Map of J and D factors Full-sky Mollweide projection in galactic coordinates of the ensemble mean J and D factors over the CSiBORG realisations. These are proportional to the gamma-ray flux produced by dark matter annihilation and decay respectively.

Bounding DM interactions

We find no evidence for enhanced gamma-ray flux tracing dark matter density squared, as would be expected in an annihilation model. This allows us to set constraints on the cross-section, which we show in Fig 3 (left) as a function of dark matter particle mass for a range of different annihilation channels. The grey dot-dashed line shows the thermal relic cross-section, which is the value needed to explain the current dark matter abundance through thermal freeze-out in the early universe (the standard production mechanism for WIMPs). Locations where bounds are below this indicate that the thermal relic scenario is ruled out. The black dashed line shows a previous constraint from cross-correlation of gamma-ray flux with the positions of low surface brightness galaxies, and the dotted line is from dSphs in the Local Group. While these constraints are much stronger than ours as dSphs are very close leading to large predicted flux (not included in our analysis because they are below the CSiBORG resolution limit), they are sensitive to flux contributions from baryonic processes. In our approach, significant constraining power comes from regions largely devoid of baryons such as the filaments that connect halos.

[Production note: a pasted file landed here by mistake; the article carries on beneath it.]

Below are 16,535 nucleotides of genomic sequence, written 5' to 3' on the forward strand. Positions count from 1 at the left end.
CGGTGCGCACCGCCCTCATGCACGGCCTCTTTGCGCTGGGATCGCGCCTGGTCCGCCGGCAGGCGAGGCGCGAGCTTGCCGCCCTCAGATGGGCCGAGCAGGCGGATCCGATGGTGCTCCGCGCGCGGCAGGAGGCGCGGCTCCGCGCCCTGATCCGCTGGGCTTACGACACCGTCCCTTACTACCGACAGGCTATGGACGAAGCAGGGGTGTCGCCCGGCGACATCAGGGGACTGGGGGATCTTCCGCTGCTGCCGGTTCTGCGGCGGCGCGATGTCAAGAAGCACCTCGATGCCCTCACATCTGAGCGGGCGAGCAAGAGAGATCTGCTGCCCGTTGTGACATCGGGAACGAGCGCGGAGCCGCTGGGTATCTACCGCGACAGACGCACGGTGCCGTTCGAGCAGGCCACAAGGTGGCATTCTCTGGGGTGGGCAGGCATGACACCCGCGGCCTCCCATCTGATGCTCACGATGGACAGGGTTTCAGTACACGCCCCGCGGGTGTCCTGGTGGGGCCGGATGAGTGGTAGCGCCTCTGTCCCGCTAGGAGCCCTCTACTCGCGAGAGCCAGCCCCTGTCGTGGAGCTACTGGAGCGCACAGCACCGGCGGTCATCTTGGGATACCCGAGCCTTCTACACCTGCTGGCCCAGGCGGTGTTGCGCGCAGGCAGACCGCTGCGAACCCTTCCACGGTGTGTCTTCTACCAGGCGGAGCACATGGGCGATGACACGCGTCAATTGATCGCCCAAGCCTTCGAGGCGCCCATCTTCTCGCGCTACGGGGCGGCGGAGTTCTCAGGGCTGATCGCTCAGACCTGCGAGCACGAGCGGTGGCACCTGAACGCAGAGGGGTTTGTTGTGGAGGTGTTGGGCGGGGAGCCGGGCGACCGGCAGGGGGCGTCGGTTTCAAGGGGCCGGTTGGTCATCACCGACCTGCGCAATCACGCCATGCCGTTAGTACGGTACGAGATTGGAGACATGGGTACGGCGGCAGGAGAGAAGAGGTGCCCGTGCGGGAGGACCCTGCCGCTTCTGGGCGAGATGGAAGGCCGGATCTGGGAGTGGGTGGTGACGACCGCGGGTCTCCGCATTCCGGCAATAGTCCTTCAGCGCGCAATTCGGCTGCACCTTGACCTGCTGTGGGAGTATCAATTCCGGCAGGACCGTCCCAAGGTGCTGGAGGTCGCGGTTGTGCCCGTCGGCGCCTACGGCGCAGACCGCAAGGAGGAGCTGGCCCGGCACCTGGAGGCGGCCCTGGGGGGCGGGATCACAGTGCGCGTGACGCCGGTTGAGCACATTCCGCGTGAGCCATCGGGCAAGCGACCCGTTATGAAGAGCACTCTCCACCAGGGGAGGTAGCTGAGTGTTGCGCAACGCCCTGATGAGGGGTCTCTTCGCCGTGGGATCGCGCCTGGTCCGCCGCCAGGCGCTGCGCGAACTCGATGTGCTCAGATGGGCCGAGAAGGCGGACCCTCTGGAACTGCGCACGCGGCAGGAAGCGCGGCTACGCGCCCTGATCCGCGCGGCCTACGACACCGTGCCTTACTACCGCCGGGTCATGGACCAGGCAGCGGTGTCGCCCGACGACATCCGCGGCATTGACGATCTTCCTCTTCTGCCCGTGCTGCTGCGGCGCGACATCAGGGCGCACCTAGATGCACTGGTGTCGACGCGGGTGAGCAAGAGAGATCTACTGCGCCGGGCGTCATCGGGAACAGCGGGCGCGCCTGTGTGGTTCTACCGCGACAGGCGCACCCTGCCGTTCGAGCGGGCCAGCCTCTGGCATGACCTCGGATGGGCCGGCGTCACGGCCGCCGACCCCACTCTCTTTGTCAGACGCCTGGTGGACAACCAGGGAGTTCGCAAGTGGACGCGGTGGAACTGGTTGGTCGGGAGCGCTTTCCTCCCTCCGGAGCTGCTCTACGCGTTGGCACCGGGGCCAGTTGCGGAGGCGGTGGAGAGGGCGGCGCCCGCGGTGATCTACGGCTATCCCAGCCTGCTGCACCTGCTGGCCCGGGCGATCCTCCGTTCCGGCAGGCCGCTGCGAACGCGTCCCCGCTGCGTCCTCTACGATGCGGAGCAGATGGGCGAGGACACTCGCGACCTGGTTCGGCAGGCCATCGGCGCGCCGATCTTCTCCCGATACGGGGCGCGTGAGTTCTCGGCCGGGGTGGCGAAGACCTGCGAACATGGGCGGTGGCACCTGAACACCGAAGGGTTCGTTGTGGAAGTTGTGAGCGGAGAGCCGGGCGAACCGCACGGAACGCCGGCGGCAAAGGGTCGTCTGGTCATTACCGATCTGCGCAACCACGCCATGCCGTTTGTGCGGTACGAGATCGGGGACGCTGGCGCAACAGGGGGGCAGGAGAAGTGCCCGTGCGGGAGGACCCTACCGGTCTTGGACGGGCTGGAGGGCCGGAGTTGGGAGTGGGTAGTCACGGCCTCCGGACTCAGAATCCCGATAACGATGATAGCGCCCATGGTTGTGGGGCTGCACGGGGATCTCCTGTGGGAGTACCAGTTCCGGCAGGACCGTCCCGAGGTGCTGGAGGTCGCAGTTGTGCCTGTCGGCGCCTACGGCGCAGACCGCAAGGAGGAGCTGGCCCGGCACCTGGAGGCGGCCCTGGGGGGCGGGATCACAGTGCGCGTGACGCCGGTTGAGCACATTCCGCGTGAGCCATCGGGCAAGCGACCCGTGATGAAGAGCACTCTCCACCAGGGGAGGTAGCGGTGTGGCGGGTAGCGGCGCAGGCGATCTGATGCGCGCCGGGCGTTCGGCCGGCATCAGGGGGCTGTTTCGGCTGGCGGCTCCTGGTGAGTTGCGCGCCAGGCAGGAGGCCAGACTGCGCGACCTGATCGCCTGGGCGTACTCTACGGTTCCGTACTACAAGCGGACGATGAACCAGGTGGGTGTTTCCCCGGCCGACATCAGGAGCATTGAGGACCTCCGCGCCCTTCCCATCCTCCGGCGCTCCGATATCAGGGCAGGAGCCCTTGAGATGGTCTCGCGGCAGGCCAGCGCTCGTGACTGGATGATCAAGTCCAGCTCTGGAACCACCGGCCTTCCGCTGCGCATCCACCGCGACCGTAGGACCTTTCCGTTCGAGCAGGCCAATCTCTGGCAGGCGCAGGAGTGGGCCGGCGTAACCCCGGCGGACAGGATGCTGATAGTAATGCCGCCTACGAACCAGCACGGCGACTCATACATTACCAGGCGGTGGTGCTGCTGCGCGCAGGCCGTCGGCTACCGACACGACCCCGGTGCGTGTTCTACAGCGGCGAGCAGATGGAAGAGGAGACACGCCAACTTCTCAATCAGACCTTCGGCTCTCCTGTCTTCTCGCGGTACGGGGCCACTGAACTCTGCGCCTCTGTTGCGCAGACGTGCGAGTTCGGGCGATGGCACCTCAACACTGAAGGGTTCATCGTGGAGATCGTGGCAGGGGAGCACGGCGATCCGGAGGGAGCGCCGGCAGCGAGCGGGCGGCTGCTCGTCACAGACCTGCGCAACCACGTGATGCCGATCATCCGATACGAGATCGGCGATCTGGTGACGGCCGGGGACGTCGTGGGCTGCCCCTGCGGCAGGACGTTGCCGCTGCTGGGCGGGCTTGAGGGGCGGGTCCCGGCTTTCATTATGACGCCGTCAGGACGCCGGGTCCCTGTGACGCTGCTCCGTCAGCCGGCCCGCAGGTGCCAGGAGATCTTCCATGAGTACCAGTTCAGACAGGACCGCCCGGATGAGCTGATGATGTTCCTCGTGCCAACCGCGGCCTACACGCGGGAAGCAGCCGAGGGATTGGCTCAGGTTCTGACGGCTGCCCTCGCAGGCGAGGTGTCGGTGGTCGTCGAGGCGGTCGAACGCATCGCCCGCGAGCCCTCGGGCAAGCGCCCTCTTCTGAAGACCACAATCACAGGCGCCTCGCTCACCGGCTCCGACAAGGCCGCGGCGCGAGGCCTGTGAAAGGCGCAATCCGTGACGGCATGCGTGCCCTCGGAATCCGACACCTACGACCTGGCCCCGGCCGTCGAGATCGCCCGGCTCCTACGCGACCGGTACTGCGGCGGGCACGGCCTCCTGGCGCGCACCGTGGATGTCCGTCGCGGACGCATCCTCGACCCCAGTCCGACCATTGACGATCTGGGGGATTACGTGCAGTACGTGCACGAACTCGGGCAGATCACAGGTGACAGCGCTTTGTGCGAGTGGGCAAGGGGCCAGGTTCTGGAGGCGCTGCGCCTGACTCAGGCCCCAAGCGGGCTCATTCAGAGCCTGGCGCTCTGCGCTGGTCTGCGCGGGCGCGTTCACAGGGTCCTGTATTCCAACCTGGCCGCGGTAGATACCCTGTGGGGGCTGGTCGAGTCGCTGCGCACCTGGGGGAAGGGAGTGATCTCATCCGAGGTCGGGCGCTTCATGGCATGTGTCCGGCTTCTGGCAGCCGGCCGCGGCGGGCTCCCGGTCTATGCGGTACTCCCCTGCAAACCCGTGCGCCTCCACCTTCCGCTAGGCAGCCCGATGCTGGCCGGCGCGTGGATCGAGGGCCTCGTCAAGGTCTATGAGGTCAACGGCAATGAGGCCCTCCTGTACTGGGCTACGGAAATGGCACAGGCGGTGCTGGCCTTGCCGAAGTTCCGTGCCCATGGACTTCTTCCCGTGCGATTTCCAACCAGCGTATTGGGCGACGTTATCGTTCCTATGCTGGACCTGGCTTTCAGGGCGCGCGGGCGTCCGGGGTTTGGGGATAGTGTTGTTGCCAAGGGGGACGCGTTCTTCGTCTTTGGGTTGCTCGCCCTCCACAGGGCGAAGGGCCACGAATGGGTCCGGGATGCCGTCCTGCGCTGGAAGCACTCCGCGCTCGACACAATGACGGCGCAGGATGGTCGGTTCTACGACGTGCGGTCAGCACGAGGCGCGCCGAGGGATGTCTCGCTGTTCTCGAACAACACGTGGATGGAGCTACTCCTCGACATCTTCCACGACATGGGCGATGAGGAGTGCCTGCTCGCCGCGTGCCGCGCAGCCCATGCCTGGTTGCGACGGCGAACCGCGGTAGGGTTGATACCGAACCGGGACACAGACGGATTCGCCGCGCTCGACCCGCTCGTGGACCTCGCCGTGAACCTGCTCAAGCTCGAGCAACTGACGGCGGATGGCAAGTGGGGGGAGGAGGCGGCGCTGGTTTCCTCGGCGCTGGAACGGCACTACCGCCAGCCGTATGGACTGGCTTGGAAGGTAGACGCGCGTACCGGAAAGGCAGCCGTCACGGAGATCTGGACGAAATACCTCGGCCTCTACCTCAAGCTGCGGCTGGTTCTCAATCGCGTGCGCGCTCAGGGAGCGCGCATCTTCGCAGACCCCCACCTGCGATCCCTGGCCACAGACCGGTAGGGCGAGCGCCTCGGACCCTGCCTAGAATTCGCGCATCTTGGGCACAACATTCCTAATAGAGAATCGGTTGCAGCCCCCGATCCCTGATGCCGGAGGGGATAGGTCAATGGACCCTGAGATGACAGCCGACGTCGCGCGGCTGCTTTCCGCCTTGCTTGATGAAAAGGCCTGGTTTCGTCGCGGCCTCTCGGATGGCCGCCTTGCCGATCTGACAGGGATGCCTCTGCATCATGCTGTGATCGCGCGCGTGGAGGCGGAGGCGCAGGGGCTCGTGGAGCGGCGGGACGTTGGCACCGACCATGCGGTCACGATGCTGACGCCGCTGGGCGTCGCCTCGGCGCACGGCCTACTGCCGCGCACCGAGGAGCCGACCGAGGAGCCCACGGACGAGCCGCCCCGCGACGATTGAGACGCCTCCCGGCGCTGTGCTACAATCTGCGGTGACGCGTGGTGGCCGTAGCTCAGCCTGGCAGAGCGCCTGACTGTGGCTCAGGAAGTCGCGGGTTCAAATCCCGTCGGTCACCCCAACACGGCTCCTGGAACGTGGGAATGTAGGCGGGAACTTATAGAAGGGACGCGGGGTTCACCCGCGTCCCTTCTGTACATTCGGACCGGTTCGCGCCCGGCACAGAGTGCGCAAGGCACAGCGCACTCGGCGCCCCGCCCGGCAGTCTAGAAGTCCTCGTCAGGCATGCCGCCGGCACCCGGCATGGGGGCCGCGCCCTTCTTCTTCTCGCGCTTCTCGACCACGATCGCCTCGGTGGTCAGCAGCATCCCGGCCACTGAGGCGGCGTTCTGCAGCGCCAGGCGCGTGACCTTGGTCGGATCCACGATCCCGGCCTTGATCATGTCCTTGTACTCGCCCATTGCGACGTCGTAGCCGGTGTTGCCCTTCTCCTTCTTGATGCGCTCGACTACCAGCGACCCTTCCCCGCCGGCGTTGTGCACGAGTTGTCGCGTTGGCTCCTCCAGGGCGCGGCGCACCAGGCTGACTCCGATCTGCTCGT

The right panel of Fig 3 shows our constraint on the flux due to dark matter decays, separately for each of Fermi’s energy bins. That many are centred away from zero indicates that we do detect gamma-rays with a flux distribution across the sky that traces the dark matter density, as expected for decays. However, the spectrum of the signal is much more closely aligned with a power-law than the expectation from decay (pink vs red line), suggesting a more mundane, baryonic origin such as blazars.

In conclusion, we have used BORG to open yet another field – dark matter indirect detection – to full-sky, field-level Bayesian inference. In principle this allows all the information to be extracted from gamma-ray surveys and thus represents the most promising astrophysical method for uncovering the non-gravitational interactions of dark matter.

Derived constraints Left: 2\(\sigma\) bounds on the dark matter annihilation cross-section for various different channels (coloured lines). The grey dot-dashed line is the cross-section of a thermal relic WIMP, and the black dashed and dotted lines show literature constraints from galaxy cross-correlations and Local Group dwarf spheroidals respectively. Right: Flux contribution with the spatial distribution expected from dark matter decay in each Fermi energy bin. The red line is the spectrum expected from decays to \(b\bar{b}\), while the pink line, preferred by the data, is the best-fit power-law spectrum.

  1. D. J. Bartlett, A. Kostic, H. Desmond, J. Jasche & G. Lavaux, 2022, Constraints on dark matter annihilation and decay from the large-scale structure of the nearby universe, Phys Rev D submitted, arXiv:2205.12916  

Authored by H. Desmond, D. Bartlett
Post identifier: /method/observations/flat-dm